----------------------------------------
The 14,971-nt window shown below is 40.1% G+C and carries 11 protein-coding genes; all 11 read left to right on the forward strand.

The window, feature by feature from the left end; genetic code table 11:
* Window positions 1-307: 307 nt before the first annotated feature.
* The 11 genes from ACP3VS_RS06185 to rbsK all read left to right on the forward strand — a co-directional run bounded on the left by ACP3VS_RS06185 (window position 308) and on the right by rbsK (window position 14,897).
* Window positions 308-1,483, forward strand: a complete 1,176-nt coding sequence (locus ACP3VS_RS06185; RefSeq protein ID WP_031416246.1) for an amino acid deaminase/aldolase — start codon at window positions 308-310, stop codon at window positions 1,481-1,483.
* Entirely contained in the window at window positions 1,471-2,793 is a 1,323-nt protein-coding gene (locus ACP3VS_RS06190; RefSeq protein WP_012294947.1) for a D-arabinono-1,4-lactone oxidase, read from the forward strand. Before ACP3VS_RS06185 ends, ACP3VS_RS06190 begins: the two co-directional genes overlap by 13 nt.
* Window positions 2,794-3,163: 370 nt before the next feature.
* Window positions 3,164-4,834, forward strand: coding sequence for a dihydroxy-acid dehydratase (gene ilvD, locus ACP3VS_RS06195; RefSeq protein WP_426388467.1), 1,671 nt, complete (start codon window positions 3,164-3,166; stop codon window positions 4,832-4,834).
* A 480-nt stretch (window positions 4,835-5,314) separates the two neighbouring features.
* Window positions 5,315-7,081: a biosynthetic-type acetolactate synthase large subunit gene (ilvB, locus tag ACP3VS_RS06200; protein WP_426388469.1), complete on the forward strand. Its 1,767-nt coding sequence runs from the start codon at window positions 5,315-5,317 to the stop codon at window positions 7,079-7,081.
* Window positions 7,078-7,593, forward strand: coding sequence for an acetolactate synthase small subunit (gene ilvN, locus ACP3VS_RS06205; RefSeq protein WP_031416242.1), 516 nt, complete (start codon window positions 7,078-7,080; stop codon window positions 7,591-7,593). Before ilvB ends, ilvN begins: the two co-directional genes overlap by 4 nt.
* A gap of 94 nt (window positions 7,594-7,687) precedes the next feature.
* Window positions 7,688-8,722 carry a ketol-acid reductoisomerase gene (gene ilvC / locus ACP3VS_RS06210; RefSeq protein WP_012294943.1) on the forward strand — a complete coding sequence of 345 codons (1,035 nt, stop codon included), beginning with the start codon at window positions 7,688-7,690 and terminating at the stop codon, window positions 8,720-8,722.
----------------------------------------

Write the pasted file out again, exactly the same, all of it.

The 14,971-nt window shown below is 40.1% G+C and carries 11 protein-coding genes; all 11 read left to right on the forward strand.

The window, feature by feature from the left end; genetic code table 11:
* Window positions 1-307: 307 nt before the first annotated feature.
* The 11 genes from ACP3VS_RS06185 to rbsK all read left to right on the forward strand — a co-directional run bounded on the left by ACP3VS_RS06185 (window position 308) and on the right by rbsK (window position 14,897).
* Window positions 308-1,483, forward strand: a complete 1,176-nt coding sequence (locus ACP3VS_RS06185; RefSeq protein ID WP_031416246.1) for an amino acid deaminase/aldolase — start codon at window positions 308-310, stop codon at window positions 1,481-1,483.
* Entirely contained in the window at window positions 1,471-2,793 is a 1,323-nt protein-coding gene (locus ACP3VS_RS06190; RefSeq protein WP_012294947.1) for a D-arabinono-1,4-lactone oxidase, read from the forward strand. Before ACP3VS_RS06185 ends, ACP3VS_RS06190 begins: the two co-directional genes overlap by 13 nt.
* Window positions 2,794-3,163: 370 nt before the next feature.
* Window positions 3,164-4,834, forward strand: coding sequence for a dihydroxy-acid dehydratase (gene ilvD, locus ACP3VS_RS06195; RefSeq protein WP_426388467.1), 1,671 nt, complete (start codon window positions 3,164-3,166; stop codon window positions 4,832-4,834).
* A 480-nt stretch (window positions 4,835-5,314) separates the two neighbouring features.
* Window positions 5,315-7,081: a biosynthetic-type acetolactate synthase large subunit gene (ilvB, locus tag ACP3VS_RS06200; protein WP_426388469.1), complete on the forward strand. Its 1,767-nt coding sequence runs from the start codon at window positions 5,315-5,317 to the stop codon at window positions 7,079-7,081.
* Window positions 7,078-7,593, forward strand: coding sequence for an acetolactate synthase small subunit (gene ilvN, locus ACP3VS_RS06205; RefSeq protein WP_031416242.1), 516 nt, complete (start codon window positions 7,078-7,080; stop codon window positions 7,591-7,593). Before ilvB ends, ilvN begins: the two co-directional genes overlap by 4 nt.
* A gap of 94 nt (window positions 7,594-7,687) precedes the next feature.
* Window positions 7,688-8,722 carry a ketol-acid reductoisomerase gene (gene ilvC / locus ACP3VS_RS06210; RefSeq protein WP_012294943.1) on the forward strand — a complete coding sequence of 345 codons (1,035 nt, stop codon included), beginning with the start codon at window positions 7,688-7,690 and terminating at the stop codon, window positions 8,720-8,722.